Ecotourism

Giant Glowing Living Balls to Save Tacloban From the Darkness

Leyte, Samar,

Choose Philippines
Choose Philippines | Sep 29, 2014

Almost a year after typhoon Yolanda (Haiyan) hit the Philippines, electricity remains a problem to majority of the ruined areas. Lira Luis, a Filipino-American architect, initiated the Leapfrog Project to help combat the darkness at Tacloban City, Leyte.

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Sketches of the giant glowing balls by Lira Luis; photo from Leapfrog Project FB page.

“It’s also our visual message to Haiyan survivors that they would not be forgotten. As global emergency help begins to dwindle, the Philippines would become even more desperate in the face of uncertainty and even exploitation.”

The Leapfrog project is an avenue to help the Philippines rebuild Tacloban and its neighboring communities. It's a temporary installation that includes glowing giant green balls scattered around a village.

Ample lighting is a concern, particularly in refugee camps or tent cities wherein dark places pose danger to both children and women. Lira plans to use the debris found onsite and fill the installation with bioluminescent plankton, native to the Philippines, that naturally glow when disturbed.

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Samples of native bioluminescent plankton found in the rivers in the Philippines’ central islands to be used as part of the construction of the installation; photo from Leapfrog Project FB.

The 9-feet in diameter glowing ball is also called a “living ball."

The living ball will become a vision of hope and protection particularly for women who are left at risk due to the natural disaster.

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Aerial rendering of bioluminescent ball installations on site during night time ; photo from Leapfrog Project FB.

Lira hopes that the installation of the glowing balls will help raise funds for rebuilding structures, not only for homes but also for schools and hospitals. She also says that the natural disaster can be a real opportunity to leapfrog into innovation for sustainable development by skipping inferior, less efficient, more expensive, and more polluting technologies or industries and move directly to more advanced ones.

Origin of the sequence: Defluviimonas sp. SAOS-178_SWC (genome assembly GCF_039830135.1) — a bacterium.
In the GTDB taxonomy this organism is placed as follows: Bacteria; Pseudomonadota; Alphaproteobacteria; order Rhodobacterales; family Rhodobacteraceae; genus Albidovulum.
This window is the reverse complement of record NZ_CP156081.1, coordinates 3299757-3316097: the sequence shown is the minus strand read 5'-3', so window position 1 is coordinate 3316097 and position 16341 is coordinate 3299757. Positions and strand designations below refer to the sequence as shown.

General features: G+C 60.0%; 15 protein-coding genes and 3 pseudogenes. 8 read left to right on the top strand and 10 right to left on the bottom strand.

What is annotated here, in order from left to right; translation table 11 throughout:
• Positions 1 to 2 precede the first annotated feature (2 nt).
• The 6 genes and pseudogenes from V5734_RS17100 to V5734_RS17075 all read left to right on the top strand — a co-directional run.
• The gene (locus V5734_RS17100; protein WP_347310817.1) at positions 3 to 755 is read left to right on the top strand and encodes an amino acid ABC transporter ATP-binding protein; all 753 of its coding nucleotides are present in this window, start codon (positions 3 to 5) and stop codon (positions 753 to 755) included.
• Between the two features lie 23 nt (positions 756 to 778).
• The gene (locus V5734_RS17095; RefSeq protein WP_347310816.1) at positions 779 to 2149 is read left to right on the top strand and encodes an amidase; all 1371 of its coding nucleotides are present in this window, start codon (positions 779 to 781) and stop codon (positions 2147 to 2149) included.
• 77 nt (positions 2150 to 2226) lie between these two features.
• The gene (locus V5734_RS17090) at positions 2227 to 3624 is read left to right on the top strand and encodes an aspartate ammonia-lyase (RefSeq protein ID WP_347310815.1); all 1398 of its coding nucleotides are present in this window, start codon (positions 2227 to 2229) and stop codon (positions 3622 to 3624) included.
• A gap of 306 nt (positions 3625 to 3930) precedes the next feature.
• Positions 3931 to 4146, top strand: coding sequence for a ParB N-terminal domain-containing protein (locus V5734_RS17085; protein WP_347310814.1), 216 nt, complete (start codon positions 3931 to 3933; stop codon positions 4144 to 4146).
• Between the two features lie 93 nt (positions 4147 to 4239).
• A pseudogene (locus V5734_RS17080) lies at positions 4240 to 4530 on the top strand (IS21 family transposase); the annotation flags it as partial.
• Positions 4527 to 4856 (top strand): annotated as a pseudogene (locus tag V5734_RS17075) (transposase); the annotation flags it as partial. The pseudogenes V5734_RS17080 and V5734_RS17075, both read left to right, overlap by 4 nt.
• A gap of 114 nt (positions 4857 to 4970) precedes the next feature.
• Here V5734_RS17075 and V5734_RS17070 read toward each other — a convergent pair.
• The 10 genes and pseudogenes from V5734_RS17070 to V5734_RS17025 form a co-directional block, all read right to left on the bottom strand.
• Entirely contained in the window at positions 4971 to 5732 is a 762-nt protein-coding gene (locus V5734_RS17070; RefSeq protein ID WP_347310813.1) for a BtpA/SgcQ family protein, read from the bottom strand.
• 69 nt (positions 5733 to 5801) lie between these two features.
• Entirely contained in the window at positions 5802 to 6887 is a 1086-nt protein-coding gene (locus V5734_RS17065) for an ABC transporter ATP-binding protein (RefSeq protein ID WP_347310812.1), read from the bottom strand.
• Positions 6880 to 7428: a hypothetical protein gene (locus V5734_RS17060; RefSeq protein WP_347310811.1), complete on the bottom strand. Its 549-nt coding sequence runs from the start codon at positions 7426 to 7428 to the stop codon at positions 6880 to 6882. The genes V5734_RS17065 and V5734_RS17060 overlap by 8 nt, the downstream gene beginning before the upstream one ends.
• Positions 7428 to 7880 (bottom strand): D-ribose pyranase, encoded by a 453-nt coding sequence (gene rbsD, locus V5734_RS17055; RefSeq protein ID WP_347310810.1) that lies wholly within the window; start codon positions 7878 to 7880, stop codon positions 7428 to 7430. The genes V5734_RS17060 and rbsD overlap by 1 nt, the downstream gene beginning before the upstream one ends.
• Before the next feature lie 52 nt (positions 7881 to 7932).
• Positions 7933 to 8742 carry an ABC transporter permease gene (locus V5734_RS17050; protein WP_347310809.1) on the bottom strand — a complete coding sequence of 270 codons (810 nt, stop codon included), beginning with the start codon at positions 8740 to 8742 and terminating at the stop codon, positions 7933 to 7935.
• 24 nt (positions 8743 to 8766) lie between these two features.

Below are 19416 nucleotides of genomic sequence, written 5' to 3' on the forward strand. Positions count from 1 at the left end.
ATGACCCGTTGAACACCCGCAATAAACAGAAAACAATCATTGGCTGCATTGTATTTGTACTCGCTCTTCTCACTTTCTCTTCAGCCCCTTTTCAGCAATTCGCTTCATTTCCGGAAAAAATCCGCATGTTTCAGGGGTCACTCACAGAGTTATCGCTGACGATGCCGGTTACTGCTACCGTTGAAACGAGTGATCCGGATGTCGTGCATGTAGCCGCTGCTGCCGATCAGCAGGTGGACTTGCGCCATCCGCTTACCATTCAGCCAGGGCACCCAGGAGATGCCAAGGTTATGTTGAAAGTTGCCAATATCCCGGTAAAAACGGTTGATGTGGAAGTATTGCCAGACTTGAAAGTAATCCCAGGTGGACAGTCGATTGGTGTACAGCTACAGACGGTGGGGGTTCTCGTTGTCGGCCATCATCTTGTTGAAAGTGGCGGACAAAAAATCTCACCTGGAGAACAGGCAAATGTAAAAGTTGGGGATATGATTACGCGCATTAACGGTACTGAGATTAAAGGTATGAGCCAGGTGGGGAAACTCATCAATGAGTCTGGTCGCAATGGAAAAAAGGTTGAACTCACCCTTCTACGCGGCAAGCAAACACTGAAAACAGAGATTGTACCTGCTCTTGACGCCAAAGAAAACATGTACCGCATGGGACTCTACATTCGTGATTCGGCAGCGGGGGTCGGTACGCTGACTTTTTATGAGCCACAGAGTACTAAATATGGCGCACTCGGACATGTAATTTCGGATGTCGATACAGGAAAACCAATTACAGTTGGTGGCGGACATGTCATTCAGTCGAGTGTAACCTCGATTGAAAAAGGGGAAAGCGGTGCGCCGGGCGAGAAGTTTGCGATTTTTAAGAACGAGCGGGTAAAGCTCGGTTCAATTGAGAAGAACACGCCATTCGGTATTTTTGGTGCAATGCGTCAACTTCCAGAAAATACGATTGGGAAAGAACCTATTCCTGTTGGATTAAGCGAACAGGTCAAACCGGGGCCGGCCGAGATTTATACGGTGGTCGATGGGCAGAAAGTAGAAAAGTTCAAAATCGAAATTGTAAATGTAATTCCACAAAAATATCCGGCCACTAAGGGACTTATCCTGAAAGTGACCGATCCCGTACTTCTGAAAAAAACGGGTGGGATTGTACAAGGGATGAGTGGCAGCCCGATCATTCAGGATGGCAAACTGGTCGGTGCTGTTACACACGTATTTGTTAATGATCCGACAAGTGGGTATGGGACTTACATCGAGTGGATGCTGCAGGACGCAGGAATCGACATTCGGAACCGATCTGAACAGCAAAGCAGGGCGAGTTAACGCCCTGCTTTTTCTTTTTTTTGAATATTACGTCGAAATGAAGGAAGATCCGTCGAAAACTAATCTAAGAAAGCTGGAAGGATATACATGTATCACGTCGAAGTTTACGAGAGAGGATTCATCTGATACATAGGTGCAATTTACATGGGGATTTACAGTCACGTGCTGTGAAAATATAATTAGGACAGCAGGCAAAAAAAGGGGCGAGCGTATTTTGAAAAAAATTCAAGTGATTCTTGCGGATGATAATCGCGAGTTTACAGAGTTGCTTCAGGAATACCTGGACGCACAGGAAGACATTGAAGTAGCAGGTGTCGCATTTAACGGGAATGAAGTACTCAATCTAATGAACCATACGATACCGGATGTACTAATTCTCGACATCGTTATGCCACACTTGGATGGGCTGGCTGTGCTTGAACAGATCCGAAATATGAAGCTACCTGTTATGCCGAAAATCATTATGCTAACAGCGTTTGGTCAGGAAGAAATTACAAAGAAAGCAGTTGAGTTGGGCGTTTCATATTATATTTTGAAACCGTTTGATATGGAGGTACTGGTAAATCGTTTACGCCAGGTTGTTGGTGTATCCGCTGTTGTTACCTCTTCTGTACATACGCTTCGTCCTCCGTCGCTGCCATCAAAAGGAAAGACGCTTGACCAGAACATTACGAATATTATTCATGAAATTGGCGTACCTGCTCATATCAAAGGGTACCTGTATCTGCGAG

Lira made Chicago, USA her current home, as an example of a city that was transformed by disaster. In the later 1800s, a huge part of the city was destroyed by fire. After the incident, a new school of architects including Frank Lloyd Wright helped turn Chicago into a mecca of architecture.

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Aerial rendering of bioluminescent ball installations on site during the day; photo from Leapfrog Project FB.

She hopes that the result and the Philippines’ experience with typhoon Yolanda can inspire similar new leaps in design, business, and technology.

"The Leapfrog Project isn't just about building stuff," she says. "It's about allowing survivors to flourish."

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Organized and led by the Royal Institute of British Architects (RIBA)-USA and Leapfrog Project, with the American Institute of Architects’ AIA NY Design for Risk and Reconstruction (DfRR) and AIA International, Leapfrog from Disaster will be held in the Philippines on November 1-7, 2014 to bring together world-leading pioneers in Resilience, Architecture, and Ecology.


To learn more about the giant glowing balls, visit the Leapfrog Project FB.

(Excerpts from www.fastcoexist.com.)

View other Yolanda-inspired creations:

1) Rebuilding Broken Lives with Resplendent Broken Tiles

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2) Light Through the Rubble: Handcrafted Lamps & More for Yolanda Help

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3) Haiyan Collection: Supertyphoon-Inspired Crafts That Help Communities

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